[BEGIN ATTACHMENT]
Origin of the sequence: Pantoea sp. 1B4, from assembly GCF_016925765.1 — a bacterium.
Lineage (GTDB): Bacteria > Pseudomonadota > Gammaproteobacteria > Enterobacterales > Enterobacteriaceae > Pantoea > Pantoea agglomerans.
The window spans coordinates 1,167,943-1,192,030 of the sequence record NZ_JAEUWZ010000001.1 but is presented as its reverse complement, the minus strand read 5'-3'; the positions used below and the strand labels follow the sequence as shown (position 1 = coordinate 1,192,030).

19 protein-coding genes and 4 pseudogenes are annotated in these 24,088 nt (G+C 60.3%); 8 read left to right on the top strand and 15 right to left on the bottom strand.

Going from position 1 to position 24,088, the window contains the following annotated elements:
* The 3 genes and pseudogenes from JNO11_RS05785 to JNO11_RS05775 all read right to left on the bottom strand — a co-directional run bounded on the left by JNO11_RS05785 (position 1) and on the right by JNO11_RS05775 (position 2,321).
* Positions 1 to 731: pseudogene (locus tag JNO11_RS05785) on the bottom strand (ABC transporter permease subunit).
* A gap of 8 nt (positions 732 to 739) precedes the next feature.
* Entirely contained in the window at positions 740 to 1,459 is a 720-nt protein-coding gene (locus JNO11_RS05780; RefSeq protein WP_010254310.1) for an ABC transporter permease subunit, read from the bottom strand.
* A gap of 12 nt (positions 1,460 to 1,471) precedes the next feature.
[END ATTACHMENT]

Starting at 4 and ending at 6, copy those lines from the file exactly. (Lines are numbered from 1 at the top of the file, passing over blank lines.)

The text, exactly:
19 protein-coding genes and 4 pseudogenes are annotated in these 24,088 nt (G+C 60.3%); 8 read left to right on the top strand and 15 right to left on the bottom strand.

Going from position 1 to position 24,088, the window contains the following annotated elements:
* The 3 genes and pseudogenes from JNO11_RS05785 to JNO11_RS05775 all read right to left on the bottom strand — a co-directional run bounded on the left by JNO11_RS05785 (position 1) and on the right by JNO11_RS05775 (position 2,321).